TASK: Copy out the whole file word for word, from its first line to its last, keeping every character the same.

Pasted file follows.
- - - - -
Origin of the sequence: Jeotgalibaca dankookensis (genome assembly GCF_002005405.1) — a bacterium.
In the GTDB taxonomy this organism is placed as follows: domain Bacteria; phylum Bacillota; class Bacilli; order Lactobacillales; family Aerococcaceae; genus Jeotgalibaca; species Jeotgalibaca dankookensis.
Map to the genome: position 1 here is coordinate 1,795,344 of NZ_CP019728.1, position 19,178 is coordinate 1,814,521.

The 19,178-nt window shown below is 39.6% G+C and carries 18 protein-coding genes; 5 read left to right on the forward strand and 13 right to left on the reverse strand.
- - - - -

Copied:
Origin of the sequence: Jeotgalibaca dankookensis (genome assembly GCF_002005405.1) — a bacterium.
In the GTDB taxonomy this organism is placed as follows: domain Bacteria; phylum Bacillota; class Bacilli; order Lactobacillales; family Aerococcaceae; genus Jeotgalibaca; species Jeotgalibaca dankookensis.
Map to the genome: position 1 here is coordinate 1,795,344 of NZ_CP019728.1, position 19,178 is coordinate 1,814,521.

The 19,178-nt window shown below is 39.6% G+C and carries 18 protein-coding genes; 5 read left to right on the forward strand and 13 right to left on the reverse strand.